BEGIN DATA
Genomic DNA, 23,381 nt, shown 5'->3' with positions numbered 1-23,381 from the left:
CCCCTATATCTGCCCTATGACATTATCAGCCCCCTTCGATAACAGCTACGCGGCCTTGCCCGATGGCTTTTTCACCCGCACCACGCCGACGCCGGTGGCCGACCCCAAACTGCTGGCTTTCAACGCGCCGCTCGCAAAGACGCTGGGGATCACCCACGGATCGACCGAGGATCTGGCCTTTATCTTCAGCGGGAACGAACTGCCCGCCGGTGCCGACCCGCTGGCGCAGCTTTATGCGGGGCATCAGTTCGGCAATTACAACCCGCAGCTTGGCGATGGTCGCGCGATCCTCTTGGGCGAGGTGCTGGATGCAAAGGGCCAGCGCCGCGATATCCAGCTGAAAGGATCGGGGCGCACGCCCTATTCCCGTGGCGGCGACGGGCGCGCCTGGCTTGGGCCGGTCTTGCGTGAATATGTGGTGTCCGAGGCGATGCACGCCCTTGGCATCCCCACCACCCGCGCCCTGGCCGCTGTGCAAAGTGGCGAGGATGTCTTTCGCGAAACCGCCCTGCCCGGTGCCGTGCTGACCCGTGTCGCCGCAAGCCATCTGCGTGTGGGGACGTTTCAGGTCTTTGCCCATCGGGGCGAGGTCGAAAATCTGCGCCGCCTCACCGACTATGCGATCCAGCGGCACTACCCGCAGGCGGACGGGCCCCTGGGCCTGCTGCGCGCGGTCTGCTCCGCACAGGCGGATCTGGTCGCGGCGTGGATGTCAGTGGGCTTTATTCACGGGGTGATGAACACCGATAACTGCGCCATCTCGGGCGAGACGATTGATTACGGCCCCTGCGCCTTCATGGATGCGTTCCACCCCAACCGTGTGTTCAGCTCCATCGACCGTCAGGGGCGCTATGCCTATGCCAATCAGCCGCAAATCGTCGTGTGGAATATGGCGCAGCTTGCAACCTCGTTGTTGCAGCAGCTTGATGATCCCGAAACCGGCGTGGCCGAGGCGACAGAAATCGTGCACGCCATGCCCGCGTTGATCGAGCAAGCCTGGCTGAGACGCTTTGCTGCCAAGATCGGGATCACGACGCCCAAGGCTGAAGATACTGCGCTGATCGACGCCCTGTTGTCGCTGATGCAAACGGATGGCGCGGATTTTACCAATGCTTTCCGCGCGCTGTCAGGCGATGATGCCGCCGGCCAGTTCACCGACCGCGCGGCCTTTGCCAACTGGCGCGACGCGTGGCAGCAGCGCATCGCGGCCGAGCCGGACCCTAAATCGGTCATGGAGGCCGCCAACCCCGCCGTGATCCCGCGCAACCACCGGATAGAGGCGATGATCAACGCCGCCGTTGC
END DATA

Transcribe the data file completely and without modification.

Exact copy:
Genomic DNA, 23,381 nt, shown 5'->3' with positions numbered 1-23,381 from the left:
CCCCTATATCTGCCCTATGACATTATCAGCCCCCTTCGATAACAGCTACGCGGCCTTGCCCGATGGCTTTTTCACCCGCACCACGCCGACGCCGGTGGCCGACCCCAAACTGCTGGCTTTCAACGCGCCGCTCGCAAAGACGCTGGGGATCACCCACGGATCGACCGAGGATCTGGCCTTTATCTTCAGCGGGAACGAACTGCCCGCCGGTGCCGACCCGCTGGCGCAGCTTTATGCGGGGCATCAGTTCGGCAATTACAACCCGCAGCTTGGCGATGGTCGCGCGATCCTCTTGGGCGAGGTGCTGGATGCAAAGGGCCAGCGCCGCGATATCCAGCTGAAAGGATCGGGGCGCACGCCCTATTCCCGTGGCGGCGACGGGCGCGCCTGGCTTGGGCCGGTCTTGCGTGAATATGTGGTGTCCGAGGCGATGCACGCCCTTGGCATCCCCACCACCCGCGCCCTGGCCGCTGTGCAAAGTGGCGAGGATGTCTTTCGCGAAACCGCCCTGCCCGGTGCCGTGCTGACCCGTGTCGCCGCAAGCCATCTGCGTGTGGGGACGTTTCAGGTCTTTGCCCATCGGGGCGAGGTCGAAAATCTGCGCCGCCTCACCGACTATGCGATCCAGCGGCACTACCCGCAGGCGGACGGGCCCCTGGGCCTGCTGCGCGCGGTCTGCTCCGCACAGGCGGATCTGGTCGCGGCGTGGATGTCAGTGGGCTTTATTCACGGGGTGATGAACACCGATAACTGCGCCATCTCGGGCGAGACGATTGATTACGGCCCCTGCGCCTTCATGGATGCGTTCCACCCCAACCGTGTGTTCAGCTCCATCGACCGTCAGGGGCGCTATGCCTATGCCAATCAGCCGCAAATCGTCGTGTGGAATATGGCGCAGCTTGCAACCTCGTTGTTGCAGCAGCTTGATGATCCCGAAACCGGCGTGGCCGAGGCGACAGAAATCGTGCACGCCATGCCCGCGTTGATCGAGCAAGCCTGGCTGAGACGCTTTGCTGCCAAGATCGGGATCACGACGCCCAAGGCTGAAGATACTGCGCTGATCGACGCCCTGTTGTCGCTGATGCAAACGGATGGCGCGGATTTTACCAATGCTTTCCGCGCGCTGTCAGGCGATGATGCCGCCGGCCAGTTCACCGACCGCGCGGCCTTTGCCAACTGGCGCGACGCGTGGCAGCAGCGCATCGCGGCCGAGCCGGACCCTAAATCGGTCATGGAGGCCGCCAACCCCGCCGTGATCCCGCGCAACCACCGGATAGAGGCGATGATCAACGCCGCCGTTGC